In my last post, Grading subjects that haven't been taught, I touched on integrating language arts into other subjects. The comment that followed made it clear that I must be more specific.
Here is how I would, and in some cases, have integrated language arts into science and social studies, and art, etc, eliminating the need to do a lot of painful language arts exercises.
Trips to the science museum, zoos, and science experiment workshops are always preceding by reading about the subject matter and the scientists or historical figures involved. Their interests were most piqued in anticipation of the outing, and so they payed attention, and they were always ready to discuss the subject matter during the outing. There was one circumstance when we went to an art museum, for
example, and my kids gave a proper art critique for my video camera. No matter where we were going, we took some time to prepare and be knowledgeable about the subject. This covers reading and comprehension.
This allowed me to keep language arts instruction to grammar and spelling worksheets, knowing they were doing reading and comprehension regularly, as we tried to have an outing once a week. Also, this is in addition to the reading they did for enjoyment.
In addition to preparing for educational outings by reading, the children were also asked to do a written review, detailing what they learned. I gave them back their papers with grammar corrections, and we discussed how to make it better next time. The next essay was always better.
We became more purposeful about Science and History to begin with. It was all very informal until then. My kids actually started taking classes outside the home during these years, and so science and language arts were more formally covered. If I had to do it again, I would have covered the subject chronologically, using a curriculum such as the Story of the World series.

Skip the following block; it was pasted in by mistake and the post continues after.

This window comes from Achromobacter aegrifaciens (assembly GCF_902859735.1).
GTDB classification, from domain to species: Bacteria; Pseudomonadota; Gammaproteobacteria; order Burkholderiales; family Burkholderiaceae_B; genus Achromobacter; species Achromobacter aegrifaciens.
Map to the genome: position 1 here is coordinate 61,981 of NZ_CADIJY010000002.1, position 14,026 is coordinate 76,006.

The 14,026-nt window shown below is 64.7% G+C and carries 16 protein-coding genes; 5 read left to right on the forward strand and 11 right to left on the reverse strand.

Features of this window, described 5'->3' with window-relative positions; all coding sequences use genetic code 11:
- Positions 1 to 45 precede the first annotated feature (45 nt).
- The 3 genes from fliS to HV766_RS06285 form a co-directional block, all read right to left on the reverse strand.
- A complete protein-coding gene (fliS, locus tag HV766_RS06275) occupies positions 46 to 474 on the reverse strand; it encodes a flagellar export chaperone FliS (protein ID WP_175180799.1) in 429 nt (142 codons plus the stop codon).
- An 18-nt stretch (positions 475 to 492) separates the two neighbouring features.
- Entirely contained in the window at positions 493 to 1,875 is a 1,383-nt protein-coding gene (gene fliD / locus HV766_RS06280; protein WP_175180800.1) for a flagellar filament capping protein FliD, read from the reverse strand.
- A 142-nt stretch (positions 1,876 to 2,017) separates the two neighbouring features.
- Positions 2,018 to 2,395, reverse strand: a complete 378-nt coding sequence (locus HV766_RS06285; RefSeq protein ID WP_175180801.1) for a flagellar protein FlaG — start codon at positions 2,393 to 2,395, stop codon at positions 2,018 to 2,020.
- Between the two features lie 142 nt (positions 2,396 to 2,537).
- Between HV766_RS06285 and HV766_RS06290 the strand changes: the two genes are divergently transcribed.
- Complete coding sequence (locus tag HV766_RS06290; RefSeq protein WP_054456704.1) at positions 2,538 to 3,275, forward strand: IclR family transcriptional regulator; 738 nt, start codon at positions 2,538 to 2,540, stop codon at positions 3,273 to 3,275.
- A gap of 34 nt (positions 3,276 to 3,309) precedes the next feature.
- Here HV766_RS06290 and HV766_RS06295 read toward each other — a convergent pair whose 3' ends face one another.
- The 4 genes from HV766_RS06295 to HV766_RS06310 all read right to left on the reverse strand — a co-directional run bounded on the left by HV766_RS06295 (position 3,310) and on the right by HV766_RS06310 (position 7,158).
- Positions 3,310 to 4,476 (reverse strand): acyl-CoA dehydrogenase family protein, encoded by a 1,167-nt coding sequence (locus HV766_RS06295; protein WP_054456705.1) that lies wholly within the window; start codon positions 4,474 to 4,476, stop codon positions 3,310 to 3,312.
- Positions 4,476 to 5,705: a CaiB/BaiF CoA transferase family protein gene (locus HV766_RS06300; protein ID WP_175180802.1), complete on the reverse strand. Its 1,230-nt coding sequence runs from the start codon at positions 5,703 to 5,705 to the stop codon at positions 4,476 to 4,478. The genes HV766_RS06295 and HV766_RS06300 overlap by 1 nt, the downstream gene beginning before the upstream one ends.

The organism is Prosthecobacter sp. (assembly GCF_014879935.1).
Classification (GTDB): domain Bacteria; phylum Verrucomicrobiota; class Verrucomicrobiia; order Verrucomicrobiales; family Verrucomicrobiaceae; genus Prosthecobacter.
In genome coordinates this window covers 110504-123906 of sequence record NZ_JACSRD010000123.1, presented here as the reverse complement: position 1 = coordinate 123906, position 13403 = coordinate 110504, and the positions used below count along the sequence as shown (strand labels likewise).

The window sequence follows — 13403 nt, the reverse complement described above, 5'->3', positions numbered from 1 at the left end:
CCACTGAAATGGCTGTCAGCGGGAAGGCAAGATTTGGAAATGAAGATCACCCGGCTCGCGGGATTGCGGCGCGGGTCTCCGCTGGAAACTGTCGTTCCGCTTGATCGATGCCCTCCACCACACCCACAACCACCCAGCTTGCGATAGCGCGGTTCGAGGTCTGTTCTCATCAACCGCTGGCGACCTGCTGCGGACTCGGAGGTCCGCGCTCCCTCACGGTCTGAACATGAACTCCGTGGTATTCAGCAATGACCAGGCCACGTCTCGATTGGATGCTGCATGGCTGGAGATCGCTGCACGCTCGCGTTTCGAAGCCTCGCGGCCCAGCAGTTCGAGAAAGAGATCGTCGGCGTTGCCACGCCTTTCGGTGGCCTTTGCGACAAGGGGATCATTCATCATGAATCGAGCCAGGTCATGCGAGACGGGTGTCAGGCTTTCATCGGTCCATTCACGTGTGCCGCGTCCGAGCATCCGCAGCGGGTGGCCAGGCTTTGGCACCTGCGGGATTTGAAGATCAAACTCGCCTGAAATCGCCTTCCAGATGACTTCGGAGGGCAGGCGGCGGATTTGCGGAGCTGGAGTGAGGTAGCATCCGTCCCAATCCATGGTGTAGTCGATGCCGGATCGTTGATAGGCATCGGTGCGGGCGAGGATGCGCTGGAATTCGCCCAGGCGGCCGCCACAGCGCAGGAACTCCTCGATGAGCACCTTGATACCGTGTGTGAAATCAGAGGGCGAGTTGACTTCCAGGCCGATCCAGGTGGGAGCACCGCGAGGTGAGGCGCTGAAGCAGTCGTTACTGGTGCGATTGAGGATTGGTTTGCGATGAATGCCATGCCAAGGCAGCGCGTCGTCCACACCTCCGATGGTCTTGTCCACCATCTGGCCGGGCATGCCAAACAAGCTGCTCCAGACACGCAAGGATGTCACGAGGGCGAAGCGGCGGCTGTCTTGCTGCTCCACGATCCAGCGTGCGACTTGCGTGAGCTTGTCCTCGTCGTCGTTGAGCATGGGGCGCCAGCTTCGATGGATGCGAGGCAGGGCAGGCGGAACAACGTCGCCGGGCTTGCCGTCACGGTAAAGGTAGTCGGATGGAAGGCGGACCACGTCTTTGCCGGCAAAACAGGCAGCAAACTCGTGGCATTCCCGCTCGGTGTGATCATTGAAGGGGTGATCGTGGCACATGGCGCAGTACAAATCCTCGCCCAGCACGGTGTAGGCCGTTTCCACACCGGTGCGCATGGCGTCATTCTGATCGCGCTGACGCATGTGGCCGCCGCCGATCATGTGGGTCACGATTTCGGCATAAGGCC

We switched to very formal high school curriculum. They of course must study Biology, Chemistry, physical science, and etc. Still, I didn't let writing fall by the way-side. In every test, I made sure a short essay question was included, and if it wasn't, I threw one in for "extra credit". This helped me make sure their writing was sound. I always pointed out grammar mistakes, and kept a copy of all essays in a separate binder and used it for grammar too (double duty).
While I was still very informal about language arts, I did have a theme for each year, accompanied by an literature anthology, to help them get in the reading of the genre that was decided for the year. These themes were slyly in sync with their History courses. If they studied American English, they learned American Literature. When they studied World Literature, which we did in two parts, Ancient, and modern, their literature matched the literature of each time period. As seniors, they go to read popular and modern literature as part of their curriculum. For my son, that meant non-fiction and for my daughter that means the most popular books about vampires and zombies. (Not that she wasn't already reading them.) Each year ended with a term paper discussing several of the books they had read that year.
The rest of Language Arts happened as it needed to. They literally learned the bulk of their spelling and vocabulary from reading and spell-check, and no, I did not test them. The results showed up in their SAT and ACT exams though. When they needed to write a letter, we pulled out a template, and wrote a letter. We filed complaints, sent praise, requested things, and did applications, and so they learned all types of writing and what goes into it.
So I hope this time I explained myself more clearly. I'd hate for anyone to think that they need to have a child mark up their science textbooks pointing out verbs and pronouns, or that the children have to write perfectly grammatically correct essays about every chapter in their science book. That would be tedious and torturous. I never asked for more than one essay a week, if that much, and it was always enough to show that my children's writing was constantly maturing and evolving.
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